ISLAMABAD, Jan 07 ( alliance News): A parliamentary panel has Thursday expressed concern over the lethargic attitude of government departments that created bottlenecks in the way of liquefied natural gas (LNG) import by the private sector to maintain their monopoly over the gas network.
This led to the gas crisis in winter, which resulted in suspension of gas supply to the captive power plants of industries and compressed natural gas (CNG) stations in Sindh and Balochistan.
The government approved a policy in July 2020 which allowed the power sector to import LNG. However, the private sector faced hurdles as Pakistan LNG Limited (PLL) failed to allocate idle capacity of an LNG terminal.
Consumers have paid around $99 million in three years on account of capacity charges for not utilising idle capacity of the LNG terminal.
The Senate Standing Committee on Petroleum discussed the delay in LNG import by the private sector. The committee was briefed by officials of various government entities including Sui Northern Gas Pipelines Limited (SNGPL) and Petroleum Secretary Ali Raza Bhutta.
Committee Chairman Senator Abdul Qadir asked about the reasons for delay in LNG import in winter months while committee members inquired about the sale and supply agreement between PLL and gas utilities.
“Despite so many years of LNG import, there is no agreement between the state-owned entities and this is the reason why LNG import is unstructured,” said Qadir.
He noted that due to the lack of any sale and purchase agreement, the gas companies had failed to draw up the annual import plan.
“This is the reason why the private sector is not given an opportunity to import LNG, despite the fact that this move will not only save government money but will also push competition among LNG buyers.”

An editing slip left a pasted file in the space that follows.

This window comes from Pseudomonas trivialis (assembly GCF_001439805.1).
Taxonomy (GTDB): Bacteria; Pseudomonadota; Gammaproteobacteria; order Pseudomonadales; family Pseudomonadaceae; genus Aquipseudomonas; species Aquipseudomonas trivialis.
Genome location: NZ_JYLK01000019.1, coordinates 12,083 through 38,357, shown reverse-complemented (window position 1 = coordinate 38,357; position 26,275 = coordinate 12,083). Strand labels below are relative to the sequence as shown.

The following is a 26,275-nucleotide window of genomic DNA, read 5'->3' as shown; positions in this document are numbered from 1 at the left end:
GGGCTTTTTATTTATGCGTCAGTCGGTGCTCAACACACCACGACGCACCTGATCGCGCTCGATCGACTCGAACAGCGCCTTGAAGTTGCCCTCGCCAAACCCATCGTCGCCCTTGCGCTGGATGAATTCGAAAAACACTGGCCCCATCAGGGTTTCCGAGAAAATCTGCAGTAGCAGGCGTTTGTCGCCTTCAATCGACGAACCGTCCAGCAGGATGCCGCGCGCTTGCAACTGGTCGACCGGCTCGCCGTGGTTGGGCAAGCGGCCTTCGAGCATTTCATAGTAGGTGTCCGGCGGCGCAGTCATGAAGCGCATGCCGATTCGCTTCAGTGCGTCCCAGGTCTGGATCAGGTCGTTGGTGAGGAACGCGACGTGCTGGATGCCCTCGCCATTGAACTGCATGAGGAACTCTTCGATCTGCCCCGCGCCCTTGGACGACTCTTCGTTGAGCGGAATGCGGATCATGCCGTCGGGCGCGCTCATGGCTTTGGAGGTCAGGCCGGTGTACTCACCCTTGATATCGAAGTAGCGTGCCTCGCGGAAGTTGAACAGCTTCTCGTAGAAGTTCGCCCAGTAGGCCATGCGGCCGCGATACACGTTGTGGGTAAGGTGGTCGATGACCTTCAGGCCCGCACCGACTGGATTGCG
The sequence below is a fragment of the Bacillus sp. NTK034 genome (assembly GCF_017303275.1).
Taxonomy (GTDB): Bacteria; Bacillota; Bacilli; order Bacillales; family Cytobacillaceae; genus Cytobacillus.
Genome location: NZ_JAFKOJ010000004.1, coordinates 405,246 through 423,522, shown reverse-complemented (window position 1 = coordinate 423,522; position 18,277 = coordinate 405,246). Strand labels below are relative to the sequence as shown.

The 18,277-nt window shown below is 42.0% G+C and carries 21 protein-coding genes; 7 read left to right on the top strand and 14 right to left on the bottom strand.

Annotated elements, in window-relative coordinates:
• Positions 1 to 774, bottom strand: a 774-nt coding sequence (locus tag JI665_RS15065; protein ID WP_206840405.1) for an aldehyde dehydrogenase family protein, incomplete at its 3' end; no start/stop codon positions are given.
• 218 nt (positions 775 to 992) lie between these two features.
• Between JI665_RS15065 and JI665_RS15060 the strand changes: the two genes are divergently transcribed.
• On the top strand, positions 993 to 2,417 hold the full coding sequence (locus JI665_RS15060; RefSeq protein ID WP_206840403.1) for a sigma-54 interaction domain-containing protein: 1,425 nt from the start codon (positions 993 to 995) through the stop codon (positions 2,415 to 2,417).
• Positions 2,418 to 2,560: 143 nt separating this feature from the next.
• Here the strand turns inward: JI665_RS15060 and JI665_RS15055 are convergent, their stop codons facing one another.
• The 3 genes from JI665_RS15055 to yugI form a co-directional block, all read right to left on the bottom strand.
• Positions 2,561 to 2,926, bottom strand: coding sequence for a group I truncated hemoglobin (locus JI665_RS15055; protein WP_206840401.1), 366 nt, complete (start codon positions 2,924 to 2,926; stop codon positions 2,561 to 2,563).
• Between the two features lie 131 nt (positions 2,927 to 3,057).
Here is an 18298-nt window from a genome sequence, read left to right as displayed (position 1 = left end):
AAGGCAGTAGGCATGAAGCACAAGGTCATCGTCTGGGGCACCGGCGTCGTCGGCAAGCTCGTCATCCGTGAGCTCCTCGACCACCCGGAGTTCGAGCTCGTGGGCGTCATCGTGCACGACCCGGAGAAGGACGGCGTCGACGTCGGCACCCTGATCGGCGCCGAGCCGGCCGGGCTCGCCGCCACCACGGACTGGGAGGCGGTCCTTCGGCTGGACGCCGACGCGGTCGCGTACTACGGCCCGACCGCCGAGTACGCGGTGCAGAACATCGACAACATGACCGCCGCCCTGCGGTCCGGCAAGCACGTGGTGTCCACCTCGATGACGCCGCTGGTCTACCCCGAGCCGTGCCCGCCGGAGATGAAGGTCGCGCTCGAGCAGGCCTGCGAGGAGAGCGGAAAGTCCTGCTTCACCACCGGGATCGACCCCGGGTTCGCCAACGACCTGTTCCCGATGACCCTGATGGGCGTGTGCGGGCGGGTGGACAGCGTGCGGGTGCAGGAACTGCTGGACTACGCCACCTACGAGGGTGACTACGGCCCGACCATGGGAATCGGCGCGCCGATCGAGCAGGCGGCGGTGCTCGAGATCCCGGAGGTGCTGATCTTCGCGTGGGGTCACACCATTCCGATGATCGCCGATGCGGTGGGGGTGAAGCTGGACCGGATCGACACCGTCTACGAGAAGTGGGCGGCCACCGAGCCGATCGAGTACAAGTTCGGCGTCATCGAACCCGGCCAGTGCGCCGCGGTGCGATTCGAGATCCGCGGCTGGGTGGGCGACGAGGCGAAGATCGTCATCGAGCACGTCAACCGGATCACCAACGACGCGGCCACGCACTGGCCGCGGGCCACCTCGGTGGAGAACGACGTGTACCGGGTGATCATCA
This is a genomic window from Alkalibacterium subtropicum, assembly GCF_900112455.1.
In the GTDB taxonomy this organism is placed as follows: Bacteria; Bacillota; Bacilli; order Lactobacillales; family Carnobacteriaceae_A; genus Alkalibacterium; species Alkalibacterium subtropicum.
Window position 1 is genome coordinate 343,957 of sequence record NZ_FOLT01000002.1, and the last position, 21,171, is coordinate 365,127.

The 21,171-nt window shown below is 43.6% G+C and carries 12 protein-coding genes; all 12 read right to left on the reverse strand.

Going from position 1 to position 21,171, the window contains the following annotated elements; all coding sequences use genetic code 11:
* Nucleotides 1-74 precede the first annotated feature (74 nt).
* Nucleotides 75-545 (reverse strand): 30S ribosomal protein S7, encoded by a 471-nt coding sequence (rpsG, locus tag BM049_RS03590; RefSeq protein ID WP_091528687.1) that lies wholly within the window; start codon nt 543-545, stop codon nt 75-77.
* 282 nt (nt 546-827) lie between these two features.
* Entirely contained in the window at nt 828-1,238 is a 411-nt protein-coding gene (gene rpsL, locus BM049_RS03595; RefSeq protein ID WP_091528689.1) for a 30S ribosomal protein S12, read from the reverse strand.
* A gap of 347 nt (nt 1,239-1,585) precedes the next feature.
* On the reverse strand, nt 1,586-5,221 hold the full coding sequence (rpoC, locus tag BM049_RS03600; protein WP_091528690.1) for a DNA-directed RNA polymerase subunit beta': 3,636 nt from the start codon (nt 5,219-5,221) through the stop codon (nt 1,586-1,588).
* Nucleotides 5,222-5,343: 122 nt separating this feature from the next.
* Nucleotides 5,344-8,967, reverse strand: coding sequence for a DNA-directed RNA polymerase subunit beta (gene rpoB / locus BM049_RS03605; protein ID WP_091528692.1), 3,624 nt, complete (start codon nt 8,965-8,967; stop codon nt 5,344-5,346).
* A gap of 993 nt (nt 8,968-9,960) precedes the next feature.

Discussing the contract between PLL and SNGPL for LNG supply, the officials apprised the committee that 90% of the agreement had been finalised and it would be concluded in one month.
Committee members were informed that SNGPL had to give around Rs212 billion to PLL for LNG purchase.
The parliamentary panel also discussed the establishment of two more terminals in Gwadar for LNG import and its supply to the rest of the country through bowsers.
Petroleum secretary informed the committee that the matter had been delayed because NOC had not yet been granted by the Ministry of Maritime Affairs and the local deputy commissioner.
Committee members criticised the lack of coordination among different government departments. They demanded that Chairman Senator Abdul Qadir give a ruling against the delay in making the LNG terminals operational in Gwadar.
“This is nothing short of inefficiency as government departments have not been able to resolve the matter,” Qadir said, adding that the petroleum ministry should deal with the Gwadar terminals issue on a fast track.
He directed the petroleum ministry to devise a mechanism for gas supply at lower rates to the areas enduring severe cold during winter.
The committee noted that cheap gas supply to the fertiliser sector was not getting the desired results, therefore, it should be stopped.
Senator Afnanullah Khan was of the view that Pakistan’s exports would decline due to non-availability of gas for the industrial sector.
Responding to that, the petroleum secretary said that because of decrease in domestic production and increase in demand, the government had to suspend supplies.
It was government’s policy to stop gas supply to the captive power plants due to the circular debt of over Rs2 trillion. However, the ministry has given directives that every textile mill can get gas supply after an efficiency audit.
Committee chairman asked Energy Minister Hammad Azhar whether the industries could import LNG on their own.